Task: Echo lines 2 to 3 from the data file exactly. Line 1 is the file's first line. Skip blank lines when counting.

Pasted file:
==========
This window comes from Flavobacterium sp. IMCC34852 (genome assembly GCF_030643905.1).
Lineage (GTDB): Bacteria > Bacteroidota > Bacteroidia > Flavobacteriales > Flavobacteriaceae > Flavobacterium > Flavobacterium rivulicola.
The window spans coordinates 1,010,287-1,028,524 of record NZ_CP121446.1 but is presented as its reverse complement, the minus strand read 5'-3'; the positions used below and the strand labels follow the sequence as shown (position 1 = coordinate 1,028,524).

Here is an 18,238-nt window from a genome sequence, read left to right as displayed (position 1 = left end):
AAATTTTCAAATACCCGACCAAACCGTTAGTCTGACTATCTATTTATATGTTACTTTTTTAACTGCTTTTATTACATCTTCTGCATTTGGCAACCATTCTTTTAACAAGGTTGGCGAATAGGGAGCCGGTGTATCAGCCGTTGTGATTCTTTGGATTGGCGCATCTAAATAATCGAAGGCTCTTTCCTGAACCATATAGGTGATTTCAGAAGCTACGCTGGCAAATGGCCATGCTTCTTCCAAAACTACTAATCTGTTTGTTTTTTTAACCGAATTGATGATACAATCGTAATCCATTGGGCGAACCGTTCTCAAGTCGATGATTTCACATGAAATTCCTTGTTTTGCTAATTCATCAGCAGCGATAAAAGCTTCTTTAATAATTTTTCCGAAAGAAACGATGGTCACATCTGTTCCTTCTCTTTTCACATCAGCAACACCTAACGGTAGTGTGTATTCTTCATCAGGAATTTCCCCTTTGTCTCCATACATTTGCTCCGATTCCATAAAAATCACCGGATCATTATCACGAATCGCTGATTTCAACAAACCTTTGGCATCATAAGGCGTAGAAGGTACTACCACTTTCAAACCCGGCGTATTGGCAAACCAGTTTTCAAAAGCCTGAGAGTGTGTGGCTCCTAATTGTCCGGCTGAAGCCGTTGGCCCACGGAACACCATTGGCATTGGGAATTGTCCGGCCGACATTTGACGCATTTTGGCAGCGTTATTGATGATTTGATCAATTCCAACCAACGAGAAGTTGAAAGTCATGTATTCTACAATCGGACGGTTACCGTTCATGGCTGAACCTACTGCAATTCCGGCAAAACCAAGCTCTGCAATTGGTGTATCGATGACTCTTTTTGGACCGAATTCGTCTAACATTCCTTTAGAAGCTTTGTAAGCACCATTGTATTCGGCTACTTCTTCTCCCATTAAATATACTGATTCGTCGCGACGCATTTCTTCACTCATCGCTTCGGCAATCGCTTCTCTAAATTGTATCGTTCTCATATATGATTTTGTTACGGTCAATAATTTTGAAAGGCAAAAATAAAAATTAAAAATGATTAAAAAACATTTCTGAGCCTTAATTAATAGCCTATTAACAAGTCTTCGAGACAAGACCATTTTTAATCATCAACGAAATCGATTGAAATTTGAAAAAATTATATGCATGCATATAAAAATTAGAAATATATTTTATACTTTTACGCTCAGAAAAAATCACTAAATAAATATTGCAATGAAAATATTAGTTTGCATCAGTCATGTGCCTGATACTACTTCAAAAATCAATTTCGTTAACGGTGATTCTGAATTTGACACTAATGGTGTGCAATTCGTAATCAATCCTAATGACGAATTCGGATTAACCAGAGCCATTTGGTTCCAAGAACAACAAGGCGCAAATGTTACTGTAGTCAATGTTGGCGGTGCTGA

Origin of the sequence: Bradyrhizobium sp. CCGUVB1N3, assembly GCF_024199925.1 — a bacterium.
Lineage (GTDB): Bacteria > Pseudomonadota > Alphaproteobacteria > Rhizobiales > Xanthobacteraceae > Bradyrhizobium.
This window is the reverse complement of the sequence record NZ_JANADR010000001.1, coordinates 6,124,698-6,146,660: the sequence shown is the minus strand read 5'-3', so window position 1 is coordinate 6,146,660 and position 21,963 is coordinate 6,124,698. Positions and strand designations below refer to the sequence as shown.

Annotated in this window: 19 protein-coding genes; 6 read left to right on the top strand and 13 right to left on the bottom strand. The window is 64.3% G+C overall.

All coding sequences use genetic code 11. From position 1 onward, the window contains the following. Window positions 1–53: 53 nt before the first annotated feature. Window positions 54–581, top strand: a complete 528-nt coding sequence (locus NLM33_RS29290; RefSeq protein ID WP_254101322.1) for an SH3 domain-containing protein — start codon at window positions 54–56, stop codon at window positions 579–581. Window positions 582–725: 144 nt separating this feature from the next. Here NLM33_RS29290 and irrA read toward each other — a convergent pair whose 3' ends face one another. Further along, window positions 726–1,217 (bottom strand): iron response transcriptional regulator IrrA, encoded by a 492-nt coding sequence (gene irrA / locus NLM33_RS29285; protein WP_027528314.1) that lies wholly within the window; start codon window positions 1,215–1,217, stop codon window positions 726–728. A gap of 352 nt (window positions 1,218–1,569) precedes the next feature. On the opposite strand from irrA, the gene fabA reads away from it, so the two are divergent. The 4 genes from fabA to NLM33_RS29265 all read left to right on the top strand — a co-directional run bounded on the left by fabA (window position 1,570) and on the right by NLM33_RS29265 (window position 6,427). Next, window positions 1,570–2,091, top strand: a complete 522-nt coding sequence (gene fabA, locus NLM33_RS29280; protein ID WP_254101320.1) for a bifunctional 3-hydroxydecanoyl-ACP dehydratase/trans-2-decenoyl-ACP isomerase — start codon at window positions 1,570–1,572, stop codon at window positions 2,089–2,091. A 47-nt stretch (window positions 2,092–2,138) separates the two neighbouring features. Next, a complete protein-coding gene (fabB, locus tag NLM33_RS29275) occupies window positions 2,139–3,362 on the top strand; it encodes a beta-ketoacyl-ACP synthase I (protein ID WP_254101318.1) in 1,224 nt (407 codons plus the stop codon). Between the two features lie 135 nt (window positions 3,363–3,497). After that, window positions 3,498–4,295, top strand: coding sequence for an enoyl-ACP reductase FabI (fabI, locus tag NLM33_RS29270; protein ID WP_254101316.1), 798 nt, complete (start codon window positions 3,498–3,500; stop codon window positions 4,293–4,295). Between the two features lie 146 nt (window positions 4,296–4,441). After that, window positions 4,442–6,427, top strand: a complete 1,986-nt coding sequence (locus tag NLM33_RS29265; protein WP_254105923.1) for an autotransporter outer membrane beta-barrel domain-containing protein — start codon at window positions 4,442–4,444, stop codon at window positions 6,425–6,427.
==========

Lineage (GTDB): Bacteria > Bacteroidota > Bacteroidia > Flavobacteriales > Flavobacteriaceae > Flavobacterium > Flavobacterium rivulicola.
The window spans coordinates 1,010,287-1,028,524 of record NZ_CP121446.1 but is presented as its reverse complement, the minus strand read 5'-3'; the positions used below and the strand labels follow the sequence as shown (position 1 = coordinate 1,028,524).